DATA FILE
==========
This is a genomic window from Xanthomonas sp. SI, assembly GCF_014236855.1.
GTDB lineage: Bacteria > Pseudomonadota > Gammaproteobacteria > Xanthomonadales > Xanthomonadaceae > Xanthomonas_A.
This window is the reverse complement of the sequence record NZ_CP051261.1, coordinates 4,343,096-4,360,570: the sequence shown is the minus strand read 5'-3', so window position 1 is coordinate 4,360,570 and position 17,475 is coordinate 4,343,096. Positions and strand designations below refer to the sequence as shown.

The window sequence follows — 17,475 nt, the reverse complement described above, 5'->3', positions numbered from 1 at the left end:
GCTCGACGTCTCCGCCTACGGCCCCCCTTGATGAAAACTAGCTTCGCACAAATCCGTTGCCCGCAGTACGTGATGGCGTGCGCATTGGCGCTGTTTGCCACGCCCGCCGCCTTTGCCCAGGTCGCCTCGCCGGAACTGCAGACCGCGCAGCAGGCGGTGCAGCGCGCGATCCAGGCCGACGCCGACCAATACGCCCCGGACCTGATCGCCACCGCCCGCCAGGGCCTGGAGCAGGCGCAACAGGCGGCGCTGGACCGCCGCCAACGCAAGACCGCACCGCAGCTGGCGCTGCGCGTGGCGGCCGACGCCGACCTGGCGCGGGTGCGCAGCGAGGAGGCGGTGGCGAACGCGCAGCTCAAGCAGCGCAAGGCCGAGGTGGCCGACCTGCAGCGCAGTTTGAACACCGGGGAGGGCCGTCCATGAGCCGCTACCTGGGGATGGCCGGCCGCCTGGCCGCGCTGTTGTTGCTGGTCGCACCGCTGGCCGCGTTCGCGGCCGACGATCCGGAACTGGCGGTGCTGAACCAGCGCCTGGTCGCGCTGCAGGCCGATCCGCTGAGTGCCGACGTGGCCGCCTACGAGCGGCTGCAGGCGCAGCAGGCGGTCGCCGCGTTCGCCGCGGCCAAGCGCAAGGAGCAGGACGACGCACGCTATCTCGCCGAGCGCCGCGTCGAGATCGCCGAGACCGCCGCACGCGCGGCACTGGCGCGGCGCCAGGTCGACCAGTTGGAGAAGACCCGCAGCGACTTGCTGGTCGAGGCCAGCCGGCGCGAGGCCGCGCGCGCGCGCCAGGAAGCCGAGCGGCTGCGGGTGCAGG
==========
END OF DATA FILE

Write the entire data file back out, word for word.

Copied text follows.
This is a genomic window from Xanthomonas sp. SI, assembly GCF_014236855.1.
GTDB lineage: Bacteria > Pseudomonadota > Gammaproteobacteria > Xanthomonadales > Xanthomonadaceae > Xanthomonas_A.
This window is the reverse complement of the sequence record NZ_CP051261.1, coordinates 4,343,096-4,360,570: the sequence shown is the minus strand read 5'-3', so window position 1 is coordinate 4,360,570 and position 17,475 is coordinate 4,343,096. Positions and strand designations below refer to the sequence as shown.

The window sequence follows — 17,475 nt, the reverse complement described above, 5'->3', positions numbered from 1 at the left end:
GCTCGACGTCTCCGCCTACGGCCCCCCTTGATGAAAACTAGCTTCGCACAAATCCGTTGCCCGCAGTACGTGATGGCGTGCGCATTGGCGCTGTTTGCCACGCCCGCCGCCTTTGCCCAGGTCGCCTCGCCGGAACTGCAGACCGCGCAGCAGGCGGTGCAGCGCGCGATCCAGGCCGACGCCGACCAATACGCCCCGGACCTGATCGCCACCGCCCGCCAGGGCCTGGAGCAGGCGCAACAGGCGGCGCTGGACCGCCGCCAACGCAAGACCGCACCGCAGCTGGCGCTGCGCGTGGCGGCCGACGCCGACCTGGCGCGGGTGCGCAGCGAGGAGGCGGTGGCGAACGCGCAGCTCAAGCAGCGCAAGGCCGAGGTGGCCGACCTGCAGCGCAGTTTGAACACCGGGGAGGGCCGTCCATGAGCCGCTACCTGGGGATGGCCGGCCGCCTGGCCGCGCTGTTGTTGCTGGTCGCACCGCTGGCCGCGTTCGCGGCCGACGATCCGGAACTGGCGGTGCTGAACCAGCGCCTGGTCGCGCTGCAGGCCGATCCGCTGAGTGCCGACGTGGCCGCCTACGAGCGGCTGCAGGCGCAGCAGGCGGTCGCCGCGTTCGCCGCGGCCAAGCGCAAGGAGCAGGACGACGCACGCTATCTCGCCGAGCGCCGCGTCGAGATCGCCGAGACCGCCGCACGCGCGGCACTGGCGCGGCGCCAGGTCGACCAGTTGGAGAAGACCCGCAGCGACTTGCTGGTCGAGGCCAGCCGGCGCGAGGCCGCGCGCGCGCGCCAGGAAGCCGAGCGGCTGCGGGTGCAGG